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tax season

Navigating The New Tax Season

This is the first year of the Tax Cuts and Jobs Act of 2017, and individuals have to now discover what the changes mean for their tax planning and finances this tax season. The new law is laden with little surprises, which will likely add challenges for even the most prepared.

For starters, there are two questions everyone needs to ask:

  • What’s my new ordinary income tax rate? The new law cut the top marginal rate from 39.6 percent to 37 percent, and it also altered the income levels at which each rate kicks in. When determining your marginal and effective tax rates, you should also consider the effect of state and local taxes, as the tax act has capped your ability to deduct them.
  • Do I want to take the standard deduction now that it’s $12,000 for a single filer ($24,000 for married couples filing jointly)? The tax act eliminated the personal exemption, but nearly doubled the standard deduction. Still, before assuming the new standard deduction is for you, be sure to tally up any remaining qualifying deductions you may still have this year.

Once you have figured out the basics, it is time to bring your paperwork in line with the new order. Once you determine your 2018 tax liability, you can review your W-4s and, if necessary, make sure to adjust your withholding for 2019.

Despite lowering the tax rate on top bracket earners, you may find that you need to pay more taxes because of the loss of some itemized deductions. There are a few new areas that can be potential pitfalls; here are some tips to avoid them:

  • The new law offers tax incentives to those who invest in Qualified Opportunity Zones, areas in need of economic revitalization that require capital. If you’ve enjoyed large capital gains for any of a broad range of reasons, a new provision in the tax law offers deferral and possibly forgiveness of capital gain taxes if the gain is invested in a Qualified Opportunity Fund (generally) within 180 days of the sale of the assets.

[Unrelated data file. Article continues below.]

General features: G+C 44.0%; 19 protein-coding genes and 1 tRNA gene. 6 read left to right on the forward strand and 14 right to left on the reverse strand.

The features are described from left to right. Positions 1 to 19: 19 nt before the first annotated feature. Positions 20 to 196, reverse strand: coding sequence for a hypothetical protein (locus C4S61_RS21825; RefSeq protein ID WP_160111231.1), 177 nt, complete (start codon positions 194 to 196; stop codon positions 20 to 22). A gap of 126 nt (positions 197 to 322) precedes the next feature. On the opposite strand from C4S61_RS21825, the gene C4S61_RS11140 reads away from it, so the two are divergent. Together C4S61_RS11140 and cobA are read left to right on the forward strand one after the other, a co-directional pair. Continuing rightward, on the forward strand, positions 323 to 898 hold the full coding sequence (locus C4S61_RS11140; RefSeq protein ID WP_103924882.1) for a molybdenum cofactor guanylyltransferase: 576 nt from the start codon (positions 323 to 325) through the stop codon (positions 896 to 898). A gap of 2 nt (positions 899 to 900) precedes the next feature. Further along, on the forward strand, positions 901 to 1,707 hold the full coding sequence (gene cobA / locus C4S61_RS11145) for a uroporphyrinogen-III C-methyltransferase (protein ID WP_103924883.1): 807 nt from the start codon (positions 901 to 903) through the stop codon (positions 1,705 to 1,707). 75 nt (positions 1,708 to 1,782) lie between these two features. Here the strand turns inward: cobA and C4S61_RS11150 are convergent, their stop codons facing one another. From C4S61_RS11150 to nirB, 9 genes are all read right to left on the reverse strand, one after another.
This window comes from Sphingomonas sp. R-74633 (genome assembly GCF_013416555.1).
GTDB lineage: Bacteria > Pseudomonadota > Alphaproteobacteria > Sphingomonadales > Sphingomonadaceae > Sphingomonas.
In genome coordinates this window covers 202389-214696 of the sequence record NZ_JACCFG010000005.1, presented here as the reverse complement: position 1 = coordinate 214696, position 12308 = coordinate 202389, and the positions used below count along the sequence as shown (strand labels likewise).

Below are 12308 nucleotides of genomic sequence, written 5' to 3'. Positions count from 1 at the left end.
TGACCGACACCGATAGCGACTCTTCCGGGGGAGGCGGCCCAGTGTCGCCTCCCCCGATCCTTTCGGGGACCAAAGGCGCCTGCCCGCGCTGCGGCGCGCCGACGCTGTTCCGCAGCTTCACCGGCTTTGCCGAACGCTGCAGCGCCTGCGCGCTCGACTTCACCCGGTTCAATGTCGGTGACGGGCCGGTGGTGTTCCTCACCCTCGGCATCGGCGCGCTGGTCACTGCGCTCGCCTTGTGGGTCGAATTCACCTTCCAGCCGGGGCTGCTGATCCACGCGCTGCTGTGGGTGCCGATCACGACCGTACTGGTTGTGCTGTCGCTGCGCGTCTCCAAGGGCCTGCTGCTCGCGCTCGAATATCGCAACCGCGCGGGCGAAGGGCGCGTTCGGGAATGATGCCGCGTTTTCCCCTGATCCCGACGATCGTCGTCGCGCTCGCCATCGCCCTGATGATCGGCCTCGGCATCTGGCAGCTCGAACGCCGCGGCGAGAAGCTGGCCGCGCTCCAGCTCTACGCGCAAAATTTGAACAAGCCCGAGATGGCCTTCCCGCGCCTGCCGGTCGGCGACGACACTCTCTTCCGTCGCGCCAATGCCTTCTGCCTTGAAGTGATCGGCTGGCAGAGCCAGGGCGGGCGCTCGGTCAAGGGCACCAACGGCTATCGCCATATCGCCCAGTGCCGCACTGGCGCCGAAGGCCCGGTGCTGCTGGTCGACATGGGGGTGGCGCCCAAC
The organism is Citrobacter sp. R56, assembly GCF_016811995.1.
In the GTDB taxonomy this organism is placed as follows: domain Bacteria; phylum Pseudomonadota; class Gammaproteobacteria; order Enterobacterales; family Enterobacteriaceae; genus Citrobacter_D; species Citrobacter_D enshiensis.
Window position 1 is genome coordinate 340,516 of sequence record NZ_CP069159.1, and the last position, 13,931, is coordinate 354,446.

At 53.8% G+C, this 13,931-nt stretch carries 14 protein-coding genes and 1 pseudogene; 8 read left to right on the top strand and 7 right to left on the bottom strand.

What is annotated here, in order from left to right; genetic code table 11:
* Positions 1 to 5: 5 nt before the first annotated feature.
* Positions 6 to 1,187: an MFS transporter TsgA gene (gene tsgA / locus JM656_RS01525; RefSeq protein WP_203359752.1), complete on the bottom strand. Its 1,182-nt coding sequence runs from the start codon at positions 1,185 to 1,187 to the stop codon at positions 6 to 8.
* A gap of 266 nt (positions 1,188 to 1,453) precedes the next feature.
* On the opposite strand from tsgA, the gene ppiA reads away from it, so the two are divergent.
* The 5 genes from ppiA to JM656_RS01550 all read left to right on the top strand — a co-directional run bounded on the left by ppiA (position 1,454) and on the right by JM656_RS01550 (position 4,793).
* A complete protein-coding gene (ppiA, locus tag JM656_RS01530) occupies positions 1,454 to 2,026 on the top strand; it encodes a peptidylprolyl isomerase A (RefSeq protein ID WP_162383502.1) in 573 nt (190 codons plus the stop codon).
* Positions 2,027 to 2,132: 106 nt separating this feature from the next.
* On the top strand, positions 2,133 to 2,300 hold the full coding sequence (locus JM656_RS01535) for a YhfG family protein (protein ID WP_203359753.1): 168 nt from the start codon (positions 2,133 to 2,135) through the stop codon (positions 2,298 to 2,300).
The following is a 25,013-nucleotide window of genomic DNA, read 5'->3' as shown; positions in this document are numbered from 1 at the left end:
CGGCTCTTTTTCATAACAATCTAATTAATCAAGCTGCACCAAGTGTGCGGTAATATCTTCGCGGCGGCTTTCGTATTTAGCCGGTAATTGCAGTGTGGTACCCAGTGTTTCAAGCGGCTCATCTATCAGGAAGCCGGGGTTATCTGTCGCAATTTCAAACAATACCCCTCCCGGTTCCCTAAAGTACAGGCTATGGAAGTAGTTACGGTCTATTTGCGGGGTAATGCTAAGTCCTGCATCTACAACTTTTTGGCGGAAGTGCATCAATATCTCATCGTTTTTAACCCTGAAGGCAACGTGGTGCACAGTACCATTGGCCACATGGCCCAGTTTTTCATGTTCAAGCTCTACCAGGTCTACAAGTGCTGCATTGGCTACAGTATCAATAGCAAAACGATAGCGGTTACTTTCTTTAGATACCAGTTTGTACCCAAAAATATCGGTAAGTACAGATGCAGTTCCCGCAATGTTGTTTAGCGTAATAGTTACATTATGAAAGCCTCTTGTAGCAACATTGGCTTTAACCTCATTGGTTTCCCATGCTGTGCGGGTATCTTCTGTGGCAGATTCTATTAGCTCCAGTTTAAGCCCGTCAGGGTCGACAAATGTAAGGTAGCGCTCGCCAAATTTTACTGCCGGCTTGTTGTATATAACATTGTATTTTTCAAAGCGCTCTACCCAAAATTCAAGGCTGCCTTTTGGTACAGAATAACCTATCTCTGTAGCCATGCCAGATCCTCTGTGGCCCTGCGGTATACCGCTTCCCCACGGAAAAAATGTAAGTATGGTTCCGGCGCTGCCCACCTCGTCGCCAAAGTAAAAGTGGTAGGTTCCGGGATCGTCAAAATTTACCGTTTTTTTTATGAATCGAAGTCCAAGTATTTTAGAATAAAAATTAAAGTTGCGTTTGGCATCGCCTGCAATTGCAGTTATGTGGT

• Taxpayers can take advantage of incentives for investing in certain early-stage private companies by permitting some or all of the gains from the sale of company shares to be realized tax-free. Non-corporate taxpayers who acquire qualified small business stock (QSBS) at original issuance and hold it for more than five years may be able to benefit from this incentive. If you and your stock meet certain criteria, you may be able to reduce or eliminate capital gains tax on its sale. Careful consultation with a tax advisor is necessary to determine whether the sale of certain shares would qualify for the exclusion.
  • Many high-net worth taxpayers pay their taxes with a line of credit. Having access to a line of credit allows you to smooth your cash flows and separate your investment decisions from your liquidity needs. Such a credit line, while used most heavily for springtime taxes, is useful all year long. Most people think about paying taxes once a year, but high-income earners may pay estimated quarterly taxes.

It is more essential than ever that you speak this year with a tax specialist to ensure that your year-end tax planning supports your short and long-term goals.

Eric Smith and Brian Swenson are Executive Directors at J.P. Morgan Private Bank in Salt Lake City where they co-lead a team of local professionals who provide wealth management advice, strategies and services to successful individuals, family offices, foundations and endowments throughout the region. This is for information purposes only, JPMorgan Chase & Co. and its subsidiaries do not render tax advice. For tax advice specific to your situation, please consult your tax advisor.